Dr. Kolesnikov is a Corresponding Member of the Russian Academy of Medical Science; Professor and Head of the Department of Anatomy, Moscow State Medical Stomatological University; Meritorious Science Worker, Higher Institutes of Learning, Federation of Russia; and President of the All-Russian Scientific Society of Anatomists, Histologists, and Embryologists.
Anatomical appraisal of the skulls and teeth associated with the family of Tsar Nicolay Romanov †
Article first published online: 2 MAR 2001
Copyright © 2001 Wiley-Liss, Inc.
The Anatomical Record
Volume 265, Issue 1, pages 15–32, 15 February 2001
How to Cite
Kolesnikov, L. L., Pashinyan, G. A. and Abramov, S. S. (2001), Anatomical appraisal of the skulls and teeth associated with the family of Tsar Nicolay Romanov . Anat. Rec., 265: 15–32. doi: 10.1002/ar.1037
Editor's note: Presentation of this article in The Anatomical Record/The New Anatomist was made possible by the diligent efforts of Prof. Spencer J. Turkel, a researcher at the New York Institute of Technology Department of Life Sciences. His expert consultation during the review and editing phases of publication was instrumental in bringing details of this masterful account of forensic analysis to an English-speaking audience for the first time. The editors and the authors would like to express their sincere appreciation of Professor Turkel for his outstanding efforts on this important project. Professor Turkel received assistance from Dr. John Hyson, Curator of the National Dentistry Museum at the University of Maryland.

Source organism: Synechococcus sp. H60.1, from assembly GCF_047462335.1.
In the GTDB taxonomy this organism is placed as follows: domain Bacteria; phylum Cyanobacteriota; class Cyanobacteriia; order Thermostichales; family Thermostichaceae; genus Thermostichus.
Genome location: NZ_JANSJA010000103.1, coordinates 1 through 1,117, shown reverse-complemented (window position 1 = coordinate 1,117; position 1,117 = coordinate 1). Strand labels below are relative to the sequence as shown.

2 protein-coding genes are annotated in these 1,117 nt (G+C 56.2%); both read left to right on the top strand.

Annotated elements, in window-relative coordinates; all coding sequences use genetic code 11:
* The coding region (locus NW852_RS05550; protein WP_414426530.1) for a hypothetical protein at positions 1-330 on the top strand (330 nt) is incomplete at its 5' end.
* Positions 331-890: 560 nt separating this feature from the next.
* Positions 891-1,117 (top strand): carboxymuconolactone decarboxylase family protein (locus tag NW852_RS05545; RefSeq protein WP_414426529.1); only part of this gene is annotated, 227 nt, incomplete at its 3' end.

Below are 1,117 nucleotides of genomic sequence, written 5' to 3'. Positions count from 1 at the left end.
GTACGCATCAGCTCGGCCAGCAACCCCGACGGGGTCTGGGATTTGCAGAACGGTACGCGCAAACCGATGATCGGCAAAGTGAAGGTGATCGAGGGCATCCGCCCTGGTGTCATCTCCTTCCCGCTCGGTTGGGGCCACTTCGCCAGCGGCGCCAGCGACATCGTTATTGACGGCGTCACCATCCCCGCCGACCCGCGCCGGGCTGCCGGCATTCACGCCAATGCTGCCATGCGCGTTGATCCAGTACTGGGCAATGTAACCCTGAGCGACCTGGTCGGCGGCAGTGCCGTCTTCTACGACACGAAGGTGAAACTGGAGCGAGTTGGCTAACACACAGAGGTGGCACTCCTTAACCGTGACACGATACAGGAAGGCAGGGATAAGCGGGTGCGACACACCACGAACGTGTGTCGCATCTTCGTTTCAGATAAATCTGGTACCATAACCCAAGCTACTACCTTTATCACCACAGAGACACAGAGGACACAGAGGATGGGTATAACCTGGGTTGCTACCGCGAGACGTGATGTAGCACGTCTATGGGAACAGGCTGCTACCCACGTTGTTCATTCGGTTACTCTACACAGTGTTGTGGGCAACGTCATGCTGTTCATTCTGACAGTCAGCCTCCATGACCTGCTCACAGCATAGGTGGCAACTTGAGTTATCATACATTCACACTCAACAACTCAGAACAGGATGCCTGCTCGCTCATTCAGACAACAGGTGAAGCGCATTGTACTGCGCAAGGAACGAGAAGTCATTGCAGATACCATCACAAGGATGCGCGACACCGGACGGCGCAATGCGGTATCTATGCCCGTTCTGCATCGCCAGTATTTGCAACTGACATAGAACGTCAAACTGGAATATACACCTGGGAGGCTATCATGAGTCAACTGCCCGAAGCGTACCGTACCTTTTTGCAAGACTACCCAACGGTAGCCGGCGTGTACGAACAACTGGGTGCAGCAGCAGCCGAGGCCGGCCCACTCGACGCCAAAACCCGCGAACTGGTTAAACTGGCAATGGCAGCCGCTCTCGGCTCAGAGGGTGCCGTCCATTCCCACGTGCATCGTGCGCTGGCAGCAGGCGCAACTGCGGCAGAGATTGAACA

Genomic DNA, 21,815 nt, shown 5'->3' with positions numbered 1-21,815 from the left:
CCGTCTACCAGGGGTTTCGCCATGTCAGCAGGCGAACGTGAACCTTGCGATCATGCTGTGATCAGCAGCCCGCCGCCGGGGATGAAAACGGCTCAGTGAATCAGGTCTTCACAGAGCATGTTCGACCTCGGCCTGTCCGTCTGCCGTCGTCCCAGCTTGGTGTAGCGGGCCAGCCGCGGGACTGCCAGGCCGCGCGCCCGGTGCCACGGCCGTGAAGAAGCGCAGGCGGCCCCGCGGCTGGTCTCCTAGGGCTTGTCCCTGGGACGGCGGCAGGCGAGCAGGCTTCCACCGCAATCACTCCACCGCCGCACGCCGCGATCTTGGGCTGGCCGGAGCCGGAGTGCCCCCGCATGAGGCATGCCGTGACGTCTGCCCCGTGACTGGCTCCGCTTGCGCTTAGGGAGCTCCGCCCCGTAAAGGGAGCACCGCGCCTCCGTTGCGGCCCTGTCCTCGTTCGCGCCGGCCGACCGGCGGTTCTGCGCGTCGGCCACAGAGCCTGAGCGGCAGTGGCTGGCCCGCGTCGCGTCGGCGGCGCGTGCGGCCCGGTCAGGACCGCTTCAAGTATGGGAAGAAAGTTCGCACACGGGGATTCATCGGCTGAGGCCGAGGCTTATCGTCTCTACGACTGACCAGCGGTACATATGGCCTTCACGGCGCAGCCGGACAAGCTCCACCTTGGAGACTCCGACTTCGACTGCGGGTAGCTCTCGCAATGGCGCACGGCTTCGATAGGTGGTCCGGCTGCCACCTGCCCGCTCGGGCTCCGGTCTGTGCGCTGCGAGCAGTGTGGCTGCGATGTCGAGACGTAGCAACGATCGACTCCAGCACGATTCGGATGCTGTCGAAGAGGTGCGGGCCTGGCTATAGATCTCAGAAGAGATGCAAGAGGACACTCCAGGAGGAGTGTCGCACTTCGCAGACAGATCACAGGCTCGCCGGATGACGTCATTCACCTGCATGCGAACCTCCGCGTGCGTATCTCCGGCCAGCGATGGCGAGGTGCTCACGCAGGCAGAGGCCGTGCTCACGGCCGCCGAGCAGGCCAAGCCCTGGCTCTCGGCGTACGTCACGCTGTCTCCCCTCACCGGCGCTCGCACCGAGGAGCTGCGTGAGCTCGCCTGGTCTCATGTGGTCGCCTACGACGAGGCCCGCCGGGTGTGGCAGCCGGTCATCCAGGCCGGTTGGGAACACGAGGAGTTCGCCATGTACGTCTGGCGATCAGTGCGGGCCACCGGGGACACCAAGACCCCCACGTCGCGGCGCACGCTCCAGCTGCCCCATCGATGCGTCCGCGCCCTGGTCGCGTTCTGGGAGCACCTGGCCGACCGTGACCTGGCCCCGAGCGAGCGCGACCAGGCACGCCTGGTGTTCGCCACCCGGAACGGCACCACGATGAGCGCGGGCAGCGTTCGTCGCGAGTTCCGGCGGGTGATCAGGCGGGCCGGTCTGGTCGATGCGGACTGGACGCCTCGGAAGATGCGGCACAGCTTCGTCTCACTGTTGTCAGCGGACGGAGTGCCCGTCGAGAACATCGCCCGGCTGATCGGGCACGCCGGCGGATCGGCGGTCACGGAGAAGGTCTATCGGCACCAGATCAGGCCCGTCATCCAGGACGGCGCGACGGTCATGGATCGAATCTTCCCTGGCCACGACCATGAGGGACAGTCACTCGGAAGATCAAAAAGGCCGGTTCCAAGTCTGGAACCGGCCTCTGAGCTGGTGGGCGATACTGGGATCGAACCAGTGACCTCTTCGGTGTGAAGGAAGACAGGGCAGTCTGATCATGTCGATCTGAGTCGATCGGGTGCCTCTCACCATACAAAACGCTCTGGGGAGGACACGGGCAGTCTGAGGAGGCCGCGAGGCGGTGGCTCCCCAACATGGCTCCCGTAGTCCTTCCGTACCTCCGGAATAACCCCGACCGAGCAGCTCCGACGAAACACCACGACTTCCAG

- Issue published online: 26 DEC 2002
- Article first published online: 2 MAR 2001
- craniofacial identification;
- odontological identification;
- Romanov, Tsar Nicolay;
- Romanova, Anastasia;
This article describes the identification of skeletal remains attributed to the family of Tsar Nicolay Romanov and other persons buried together at a site near present-day Ekaterinburg, Russia. Detailed descriptions are given regarding the objective methods of craniofacial and odontological identification that were used. Employing computer-assisted photographic superimposition techniques and statistical analysis of morphologic and other characteristics of the specimens, this study identifies with a high likelihood of certainty the remains of the Tsar, his wife, three of his four daughters, and four household assistants. Very strong evidence is presented that the Tsar's daughter Anastasia was killed in 1918. This study demonstrates the effectiveness of the methods and trustworthiness of the results, as well as the prospects of future application of the methods for the identification of skeletonized human remains. Anat Rec (New Anat) 265:15–32, 2001. © 2001 Wiley-Liss, Inc.